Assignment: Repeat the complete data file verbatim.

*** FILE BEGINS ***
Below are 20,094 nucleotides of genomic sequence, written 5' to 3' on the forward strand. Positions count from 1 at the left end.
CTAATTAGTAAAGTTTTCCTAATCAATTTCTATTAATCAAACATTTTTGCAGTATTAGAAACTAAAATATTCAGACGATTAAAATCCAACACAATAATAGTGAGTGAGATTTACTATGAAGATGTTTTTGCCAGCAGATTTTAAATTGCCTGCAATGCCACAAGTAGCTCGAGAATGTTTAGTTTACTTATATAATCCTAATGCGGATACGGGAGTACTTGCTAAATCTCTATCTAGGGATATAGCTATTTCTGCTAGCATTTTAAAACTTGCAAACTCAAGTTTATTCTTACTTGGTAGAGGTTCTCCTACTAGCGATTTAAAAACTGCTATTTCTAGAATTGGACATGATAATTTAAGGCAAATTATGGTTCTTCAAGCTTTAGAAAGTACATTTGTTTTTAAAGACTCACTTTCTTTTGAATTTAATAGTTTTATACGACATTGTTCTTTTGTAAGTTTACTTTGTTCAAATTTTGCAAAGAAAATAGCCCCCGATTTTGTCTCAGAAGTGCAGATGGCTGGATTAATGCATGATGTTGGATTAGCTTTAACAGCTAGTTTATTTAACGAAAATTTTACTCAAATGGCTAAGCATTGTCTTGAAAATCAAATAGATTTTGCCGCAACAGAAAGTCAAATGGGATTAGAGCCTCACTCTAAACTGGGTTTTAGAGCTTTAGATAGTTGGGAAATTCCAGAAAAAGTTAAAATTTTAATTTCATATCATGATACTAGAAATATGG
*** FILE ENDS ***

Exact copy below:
Below are 20,094 nucleotides of genomic sequence, written 5' to 3' on the forward strand. Positions count from 1 at the left end.
CTAATTAGTAAAGTTTTCCTAATCAATTTCTATTAATCAAACATTTTTGCAGTATTAGAAACTAAAATATTCAGACGATTAAAATCCAACACAATAATAGTGAGTGAGATTTACTATGAAGATGTTTTTGCCAGCAGATTTTAAATTGCCTGCAATGCCACAAGTAGCTCGAGAATGTTTAGTTTACTTATATAATCCTAATGCGGATACGGGAGTACTTGCTAAATCTCTATCTAGGGATATAGCTATTTCTGCTAGCATTTTAAAACTTGCAAACTCAAGTTTATTCTTACTTGGTAGAGGTTCTCCTACTAGCGATTTAAAAACTGCTATTTCTAGAATTGGACATGATAATTTAAGGCAAATTATGGTTCTTCAAGCTTTAGAAAGTACATTTGTTTTTAAAGACTCACTTTCTTTTGAATTTAATAGTTTTATACGACATTGTTCTTTTGTAAGTTTACTTTGTTCAAATTTTGCAAAGAAAATAGCCCCCGATTTTGTCTCAGAAGTGCAGATGGCTGGATTAATGCATGATGTTGGATTAGCTTTAACAGCTAGTTTATTTAACGAAAATTTTACTCAAATGGCTAAGCATTGTCTTGAAAATCAAATAGATTTTGCCGCAACAGAAAGTCAAATGGGATTAGAGCCTCACTCTAAACTGGGTTTTAGAGCTTTAGATAGTTGGGAAATTCCAGAAAAAGTTAAAATTTTAATTTCATATCATGATACTAGAAATATGG